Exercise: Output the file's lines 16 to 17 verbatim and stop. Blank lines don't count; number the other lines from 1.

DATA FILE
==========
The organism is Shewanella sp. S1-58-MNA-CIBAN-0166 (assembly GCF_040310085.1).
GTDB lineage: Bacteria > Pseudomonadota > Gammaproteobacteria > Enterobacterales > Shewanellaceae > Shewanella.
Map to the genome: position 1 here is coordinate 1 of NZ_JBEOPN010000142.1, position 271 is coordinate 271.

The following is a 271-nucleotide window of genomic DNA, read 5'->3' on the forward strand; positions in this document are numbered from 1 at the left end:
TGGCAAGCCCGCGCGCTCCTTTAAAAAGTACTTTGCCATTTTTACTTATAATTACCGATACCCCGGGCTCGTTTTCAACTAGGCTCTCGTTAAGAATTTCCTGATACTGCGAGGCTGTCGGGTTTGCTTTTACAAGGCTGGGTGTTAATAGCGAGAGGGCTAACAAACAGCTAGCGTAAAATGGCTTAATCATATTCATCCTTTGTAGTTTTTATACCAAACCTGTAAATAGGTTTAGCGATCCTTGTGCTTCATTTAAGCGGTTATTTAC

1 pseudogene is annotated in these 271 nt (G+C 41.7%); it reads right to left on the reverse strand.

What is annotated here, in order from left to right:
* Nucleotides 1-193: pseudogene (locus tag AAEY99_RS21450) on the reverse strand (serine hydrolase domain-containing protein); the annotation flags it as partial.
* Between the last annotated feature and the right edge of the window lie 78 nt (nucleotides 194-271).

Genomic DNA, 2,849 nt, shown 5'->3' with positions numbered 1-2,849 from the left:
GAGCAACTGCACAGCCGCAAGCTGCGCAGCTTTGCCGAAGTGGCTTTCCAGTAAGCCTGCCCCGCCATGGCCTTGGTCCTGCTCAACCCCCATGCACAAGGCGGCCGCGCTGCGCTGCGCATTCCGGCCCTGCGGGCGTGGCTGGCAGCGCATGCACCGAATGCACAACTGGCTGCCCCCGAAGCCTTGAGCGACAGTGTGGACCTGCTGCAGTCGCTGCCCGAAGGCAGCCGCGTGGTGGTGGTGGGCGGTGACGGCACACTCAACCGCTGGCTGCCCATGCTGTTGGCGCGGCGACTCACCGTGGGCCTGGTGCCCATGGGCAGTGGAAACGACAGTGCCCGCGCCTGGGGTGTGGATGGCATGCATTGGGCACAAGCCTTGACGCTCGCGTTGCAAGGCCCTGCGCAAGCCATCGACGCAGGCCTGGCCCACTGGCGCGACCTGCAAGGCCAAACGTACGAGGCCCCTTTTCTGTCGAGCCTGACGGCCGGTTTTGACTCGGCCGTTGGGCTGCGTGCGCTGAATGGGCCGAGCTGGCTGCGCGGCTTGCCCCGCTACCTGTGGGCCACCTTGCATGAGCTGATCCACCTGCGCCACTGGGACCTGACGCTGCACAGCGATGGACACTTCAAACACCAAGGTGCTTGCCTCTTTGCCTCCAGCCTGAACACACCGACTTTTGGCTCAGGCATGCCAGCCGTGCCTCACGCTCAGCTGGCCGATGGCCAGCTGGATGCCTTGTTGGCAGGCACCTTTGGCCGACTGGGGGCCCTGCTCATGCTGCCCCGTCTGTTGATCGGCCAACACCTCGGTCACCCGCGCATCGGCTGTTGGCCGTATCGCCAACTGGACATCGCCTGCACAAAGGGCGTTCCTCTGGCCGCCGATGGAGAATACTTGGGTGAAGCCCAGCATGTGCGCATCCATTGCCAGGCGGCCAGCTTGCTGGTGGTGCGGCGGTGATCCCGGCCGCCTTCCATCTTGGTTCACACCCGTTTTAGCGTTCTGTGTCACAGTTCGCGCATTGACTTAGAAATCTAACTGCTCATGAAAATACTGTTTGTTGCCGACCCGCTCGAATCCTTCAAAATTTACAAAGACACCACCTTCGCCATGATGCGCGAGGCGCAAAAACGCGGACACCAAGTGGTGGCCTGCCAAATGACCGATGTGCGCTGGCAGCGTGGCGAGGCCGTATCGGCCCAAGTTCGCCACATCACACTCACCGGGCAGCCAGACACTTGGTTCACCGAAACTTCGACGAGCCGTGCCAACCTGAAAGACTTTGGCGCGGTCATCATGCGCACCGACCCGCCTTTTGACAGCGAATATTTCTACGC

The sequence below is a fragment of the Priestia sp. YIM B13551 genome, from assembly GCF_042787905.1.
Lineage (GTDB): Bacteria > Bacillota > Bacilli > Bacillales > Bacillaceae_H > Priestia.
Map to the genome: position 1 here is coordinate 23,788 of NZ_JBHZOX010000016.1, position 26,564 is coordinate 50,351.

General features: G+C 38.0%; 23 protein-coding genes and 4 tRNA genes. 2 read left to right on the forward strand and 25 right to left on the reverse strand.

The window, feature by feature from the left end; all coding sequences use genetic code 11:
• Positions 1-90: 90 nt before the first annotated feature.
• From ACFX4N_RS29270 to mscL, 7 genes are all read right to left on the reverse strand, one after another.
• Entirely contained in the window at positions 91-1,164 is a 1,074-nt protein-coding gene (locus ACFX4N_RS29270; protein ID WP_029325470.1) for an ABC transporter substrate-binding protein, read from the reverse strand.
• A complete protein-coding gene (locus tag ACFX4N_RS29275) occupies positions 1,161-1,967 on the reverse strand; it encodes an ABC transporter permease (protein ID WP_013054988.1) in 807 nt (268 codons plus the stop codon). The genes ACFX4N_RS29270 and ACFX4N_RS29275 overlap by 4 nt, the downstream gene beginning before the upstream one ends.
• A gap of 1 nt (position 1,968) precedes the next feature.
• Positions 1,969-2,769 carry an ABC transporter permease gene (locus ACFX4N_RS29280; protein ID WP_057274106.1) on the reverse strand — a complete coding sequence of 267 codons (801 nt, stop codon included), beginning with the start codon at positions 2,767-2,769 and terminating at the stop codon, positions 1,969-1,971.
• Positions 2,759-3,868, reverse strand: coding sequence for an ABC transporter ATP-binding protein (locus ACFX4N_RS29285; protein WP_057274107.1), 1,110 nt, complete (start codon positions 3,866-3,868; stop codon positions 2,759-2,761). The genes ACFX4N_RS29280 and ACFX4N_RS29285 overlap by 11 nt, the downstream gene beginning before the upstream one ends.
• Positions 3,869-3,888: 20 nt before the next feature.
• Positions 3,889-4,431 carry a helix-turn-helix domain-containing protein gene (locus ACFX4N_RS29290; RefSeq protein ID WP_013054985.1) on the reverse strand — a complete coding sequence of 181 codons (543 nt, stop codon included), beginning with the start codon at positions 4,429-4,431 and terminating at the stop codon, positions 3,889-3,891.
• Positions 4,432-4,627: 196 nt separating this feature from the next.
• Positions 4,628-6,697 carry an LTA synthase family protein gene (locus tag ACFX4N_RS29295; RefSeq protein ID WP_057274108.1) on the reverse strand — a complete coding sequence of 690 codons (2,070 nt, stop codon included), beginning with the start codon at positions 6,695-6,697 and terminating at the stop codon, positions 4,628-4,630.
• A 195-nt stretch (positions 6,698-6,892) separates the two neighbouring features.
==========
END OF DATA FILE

The window, feature by feature from the left end; all coding sequences use genetic code 11:
• Positions 1-90: 90 nt before the first annotated feature.